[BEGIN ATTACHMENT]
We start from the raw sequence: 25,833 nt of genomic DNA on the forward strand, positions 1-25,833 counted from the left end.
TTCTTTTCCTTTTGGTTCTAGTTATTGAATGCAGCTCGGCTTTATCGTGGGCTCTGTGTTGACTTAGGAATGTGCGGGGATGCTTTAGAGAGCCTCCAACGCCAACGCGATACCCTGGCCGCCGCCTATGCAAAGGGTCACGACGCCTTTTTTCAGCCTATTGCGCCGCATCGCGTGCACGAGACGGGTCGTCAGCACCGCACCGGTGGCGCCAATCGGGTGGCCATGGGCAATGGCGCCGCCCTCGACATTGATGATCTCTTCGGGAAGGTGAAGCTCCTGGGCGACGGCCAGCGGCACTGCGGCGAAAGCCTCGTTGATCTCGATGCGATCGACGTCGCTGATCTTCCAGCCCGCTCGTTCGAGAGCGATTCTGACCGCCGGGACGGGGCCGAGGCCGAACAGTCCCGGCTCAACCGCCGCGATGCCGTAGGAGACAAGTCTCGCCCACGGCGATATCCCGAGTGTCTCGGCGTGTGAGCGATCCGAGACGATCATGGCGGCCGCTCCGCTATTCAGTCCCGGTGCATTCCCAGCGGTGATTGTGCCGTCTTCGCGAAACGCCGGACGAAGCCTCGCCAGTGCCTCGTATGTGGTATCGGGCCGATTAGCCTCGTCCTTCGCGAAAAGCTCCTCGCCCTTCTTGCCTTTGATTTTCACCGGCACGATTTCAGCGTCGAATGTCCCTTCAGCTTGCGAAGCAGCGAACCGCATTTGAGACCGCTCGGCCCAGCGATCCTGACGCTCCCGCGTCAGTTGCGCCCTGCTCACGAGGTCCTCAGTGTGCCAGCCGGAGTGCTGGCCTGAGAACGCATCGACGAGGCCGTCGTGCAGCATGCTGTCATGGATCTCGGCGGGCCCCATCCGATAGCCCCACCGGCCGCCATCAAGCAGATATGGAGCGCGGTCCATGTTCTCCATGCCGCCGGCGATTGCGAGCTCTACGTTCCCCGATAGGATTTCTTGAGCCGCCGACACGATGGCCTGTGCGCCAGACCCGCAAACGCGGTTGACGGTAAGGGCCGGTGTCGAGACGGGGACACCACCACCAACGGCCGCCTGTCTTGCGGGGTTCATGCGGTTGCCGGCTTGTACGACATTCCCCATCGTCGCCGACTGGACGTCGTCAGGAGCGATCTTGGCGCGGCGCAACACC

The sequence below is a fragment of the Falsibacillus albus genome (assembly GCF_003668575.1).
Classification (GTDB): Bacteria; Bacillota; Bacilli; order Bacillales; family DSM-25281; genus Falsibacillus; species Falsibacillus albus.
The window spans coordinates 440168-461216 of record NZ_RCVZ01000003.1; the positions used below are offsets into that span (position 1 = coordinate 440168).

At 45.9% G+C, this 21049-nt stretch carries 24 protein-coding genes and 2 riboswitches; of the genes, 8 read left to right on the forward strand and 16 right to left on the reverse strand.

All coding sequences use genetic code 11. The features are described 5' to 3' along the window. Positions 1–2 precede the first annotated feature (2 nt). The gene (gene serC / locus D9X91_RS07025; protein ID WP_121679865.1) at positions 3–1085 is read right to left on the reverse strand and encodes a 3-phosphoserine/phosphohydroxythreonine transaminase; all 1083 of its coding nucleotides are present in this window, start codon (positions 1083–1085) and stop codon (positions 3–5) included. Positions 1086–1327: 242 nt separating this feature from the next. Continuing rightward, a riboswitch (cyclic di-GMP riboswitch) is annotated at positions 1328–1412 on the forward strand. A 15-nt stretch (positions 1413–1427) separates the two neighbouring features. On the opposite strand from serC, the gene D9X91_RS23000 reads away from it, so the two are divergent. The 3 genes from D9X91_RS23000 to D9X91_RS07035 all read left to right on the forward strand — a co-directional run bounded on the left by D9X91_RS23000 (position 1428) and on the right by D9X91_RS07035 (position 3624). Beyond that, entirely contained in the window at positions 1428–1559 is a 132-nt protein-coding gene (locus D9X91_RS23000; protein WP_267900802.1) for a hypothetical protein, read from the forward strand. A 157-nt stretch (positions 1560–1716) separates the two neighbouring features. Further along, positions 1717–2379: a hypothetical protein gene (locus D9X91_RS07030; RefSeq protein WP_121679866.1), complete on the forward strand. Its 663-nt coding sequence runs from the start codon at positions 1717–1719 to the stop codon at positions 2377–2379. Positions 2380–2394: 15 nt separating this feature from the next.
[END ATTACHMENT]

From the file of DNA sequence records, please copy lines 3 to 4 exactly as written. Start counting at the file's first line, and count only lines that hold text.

The sequence below is a fragment of the Falsibacillus albus genome (assembly GCF_003668575.1).
Classification (GTDB): Bacteria; Bacillota; Bacilli; order Bacillales; family DSM-25281; genus Falsibacillus; species Falsibacillus albus.